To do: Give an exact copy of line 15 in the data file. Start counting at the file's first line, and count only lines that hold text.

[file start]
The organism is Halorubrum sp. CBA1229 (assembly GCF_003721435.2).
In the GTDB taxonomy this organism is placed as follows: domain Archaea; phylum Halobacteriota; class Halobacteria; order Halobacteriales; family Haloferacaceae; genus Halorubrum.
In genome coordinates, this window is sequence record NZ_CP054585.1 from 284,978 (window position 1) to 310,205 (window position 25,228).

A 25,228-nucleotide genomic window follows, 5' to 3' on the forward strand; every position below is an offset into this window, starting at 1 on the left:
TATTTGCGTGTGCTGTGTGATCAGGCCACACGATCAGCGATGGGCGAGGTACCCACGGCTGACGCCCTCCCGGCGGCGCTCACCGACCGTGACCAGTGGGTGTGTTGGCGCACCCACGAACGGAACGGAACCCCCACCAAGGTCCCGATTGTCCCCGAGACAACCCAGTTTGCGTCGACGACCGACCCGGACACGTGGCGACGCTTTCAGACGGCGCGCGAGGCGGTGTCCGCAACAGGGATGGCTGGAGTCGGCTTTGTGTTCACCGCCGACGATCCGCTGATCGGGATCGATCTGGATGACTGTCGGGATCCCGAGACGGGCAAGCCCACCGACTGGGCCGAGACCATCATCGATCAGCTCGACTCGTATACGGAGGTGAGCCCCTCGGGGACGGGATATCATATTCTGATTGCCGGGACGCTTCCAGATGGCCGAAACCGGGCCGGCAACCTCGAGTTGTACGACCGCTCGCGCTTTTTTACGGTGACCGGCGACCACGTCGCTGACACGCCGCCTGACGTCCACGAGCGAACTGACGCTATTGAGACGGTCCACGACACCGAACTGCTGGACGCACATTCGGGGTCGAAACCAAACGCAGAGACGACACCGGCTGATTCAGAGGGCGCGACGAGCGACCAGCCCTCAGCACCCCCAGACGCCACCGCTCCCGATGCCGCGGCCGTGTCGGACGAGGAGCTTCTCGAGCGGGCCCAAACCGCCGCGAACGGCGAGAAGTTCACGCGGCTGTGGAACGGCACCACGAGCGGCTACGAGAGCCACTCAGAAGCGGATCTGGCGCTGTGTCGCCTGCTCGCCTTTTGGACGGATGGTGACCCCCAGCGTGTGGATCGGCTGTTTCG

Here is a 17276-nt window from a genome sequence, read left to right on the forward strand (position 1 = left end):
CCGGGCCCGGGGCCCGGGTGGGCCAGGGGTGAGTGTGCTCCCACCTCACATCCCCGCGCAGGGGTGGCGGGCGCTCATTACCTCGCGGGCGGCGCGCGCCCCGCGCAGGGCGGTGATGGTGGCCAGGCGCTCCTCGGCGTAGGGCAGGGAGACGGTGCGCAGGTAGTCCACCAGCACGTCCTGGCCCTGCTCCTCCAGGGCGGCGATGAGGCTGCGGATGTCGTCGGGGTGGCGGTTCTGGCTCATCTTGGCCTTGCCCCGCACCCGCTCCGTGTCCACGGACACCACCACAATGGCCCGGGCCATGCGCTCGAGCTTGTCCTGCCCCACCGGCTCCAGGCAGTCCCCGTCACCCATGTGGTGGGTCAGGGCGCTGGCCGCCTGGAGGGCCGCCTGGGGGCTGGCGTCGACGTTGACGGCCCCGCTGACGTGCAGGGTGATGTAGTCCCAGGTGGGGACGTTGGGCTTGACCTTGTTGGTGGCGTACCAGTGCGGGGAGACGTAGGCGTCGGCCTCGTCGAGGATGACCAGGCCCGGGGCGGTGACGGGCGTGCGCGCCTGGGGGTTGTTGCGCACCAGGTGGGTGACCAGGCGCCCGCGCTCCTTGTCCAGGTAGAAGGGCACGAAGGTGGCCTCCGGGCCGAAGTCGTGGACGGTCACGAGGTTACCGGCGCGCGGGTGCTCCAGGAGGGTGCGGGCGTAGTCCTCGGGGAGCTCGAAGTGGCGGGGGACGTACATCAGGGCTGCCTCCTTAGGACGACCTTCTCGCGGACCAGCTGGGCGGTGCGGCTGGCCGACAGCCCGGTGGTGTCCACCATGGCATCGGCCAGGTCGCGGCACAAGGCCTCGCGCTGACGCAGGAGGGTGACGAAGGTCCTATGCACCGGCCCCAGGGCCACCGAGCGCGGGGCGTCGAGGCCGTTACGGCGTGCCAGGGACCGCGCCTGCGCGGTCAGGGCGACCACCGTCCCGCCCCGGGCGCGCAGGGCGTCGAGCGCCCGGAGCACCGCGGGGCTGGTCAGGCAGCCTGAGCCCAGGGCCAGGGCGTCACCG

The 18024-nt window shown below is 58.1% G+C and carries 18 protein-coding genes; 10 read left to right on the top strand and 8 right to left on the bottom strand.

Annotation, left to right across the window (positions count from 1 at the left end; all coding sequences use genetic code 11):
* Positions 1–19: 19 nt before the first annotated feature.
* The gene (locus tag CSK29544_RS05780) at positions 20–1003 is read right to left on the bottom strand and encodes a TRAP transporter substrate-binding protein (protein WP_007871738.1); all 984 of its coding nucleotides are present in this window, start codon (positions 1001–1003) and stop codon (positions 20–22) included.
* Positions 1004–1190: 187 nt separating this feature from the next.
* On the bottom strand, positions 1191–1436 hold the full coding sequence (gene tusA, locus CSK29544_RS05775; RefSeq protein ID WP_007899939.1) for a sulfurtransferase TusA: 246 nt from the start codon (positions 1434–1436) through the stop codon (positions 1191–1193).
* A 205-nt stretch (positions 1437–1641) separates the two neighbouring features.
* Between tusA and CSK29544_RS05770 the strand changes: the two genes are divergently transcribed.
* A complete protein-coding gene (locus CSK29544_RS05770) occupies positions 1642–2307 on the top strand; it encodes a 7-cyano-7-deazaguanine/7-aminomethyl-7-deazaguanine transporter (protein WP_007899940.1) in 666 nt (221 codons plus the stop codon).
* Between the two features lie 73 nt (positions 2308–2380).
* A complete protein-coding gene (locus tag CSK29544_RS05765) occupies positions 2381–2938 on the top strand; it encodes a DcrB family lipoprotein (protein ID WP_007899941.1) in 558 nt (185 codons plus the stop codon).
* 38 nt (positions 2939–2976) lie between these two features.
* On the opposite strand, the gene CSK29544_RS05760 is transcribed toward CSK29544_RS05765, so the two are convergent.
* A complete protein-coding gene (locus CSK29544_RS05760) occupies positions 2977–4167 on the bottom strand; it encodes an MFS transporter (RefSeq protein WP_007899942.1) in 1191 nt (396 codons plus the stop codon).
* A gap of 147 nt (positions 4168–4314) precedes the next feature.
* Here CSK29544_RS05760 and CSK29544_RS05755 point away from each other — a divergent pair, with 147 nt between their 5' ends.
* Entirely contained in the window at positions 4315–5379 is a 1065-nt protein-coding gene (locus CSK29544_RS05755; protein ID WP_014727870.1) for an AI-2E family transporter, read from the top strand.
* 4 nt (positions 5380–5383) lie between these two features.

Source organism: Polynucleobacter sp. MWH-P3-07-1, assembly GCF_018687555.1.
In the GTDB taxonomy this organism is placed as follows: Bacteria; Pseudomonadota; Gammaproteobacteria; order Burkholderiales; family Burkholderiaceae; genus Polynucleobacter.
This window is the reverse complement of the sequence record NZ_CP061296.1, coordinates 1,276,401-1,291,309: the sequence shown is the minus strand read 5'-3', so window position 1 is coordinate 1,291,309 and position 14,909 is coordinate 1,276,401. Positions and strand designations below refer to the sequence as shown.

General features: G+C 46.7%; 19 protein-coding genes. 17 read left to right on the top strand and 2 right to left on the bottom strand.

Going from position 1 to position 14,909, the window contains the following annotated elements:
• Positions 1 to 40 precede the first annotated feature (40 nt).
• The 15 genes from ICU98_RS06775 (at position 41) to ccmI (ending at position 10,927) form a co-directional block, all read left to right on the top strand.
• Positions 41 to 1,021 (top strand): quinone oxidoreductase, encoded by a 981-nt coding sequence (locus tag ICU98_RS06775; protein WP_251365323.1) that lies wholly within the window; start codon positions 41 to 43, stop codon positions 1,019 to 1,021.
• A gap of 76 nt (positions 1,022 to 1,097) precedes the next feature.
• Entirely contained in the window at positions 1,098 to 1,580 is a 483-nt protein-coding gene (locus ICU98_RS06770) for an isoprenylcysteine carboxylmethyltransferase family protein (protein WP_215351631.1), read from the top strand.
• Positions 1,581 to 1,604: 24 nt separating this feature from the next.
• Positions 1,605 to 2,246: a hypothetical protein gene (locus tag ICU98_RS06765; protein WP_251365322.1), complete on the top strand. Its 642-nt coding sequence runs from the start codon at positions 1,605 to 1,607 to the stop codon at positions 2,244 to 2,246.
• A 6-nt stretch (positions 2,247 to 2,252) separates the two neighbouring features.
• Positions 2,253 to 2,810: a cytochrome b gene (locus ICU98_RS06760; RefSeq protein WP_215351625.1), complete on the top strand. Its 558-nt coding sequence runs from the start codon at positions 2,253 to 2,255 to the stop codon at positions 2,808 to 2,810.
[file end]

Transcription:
* Between tusA and CSK29544_RS05770 the strand changes: the two genes are divergently transcribed.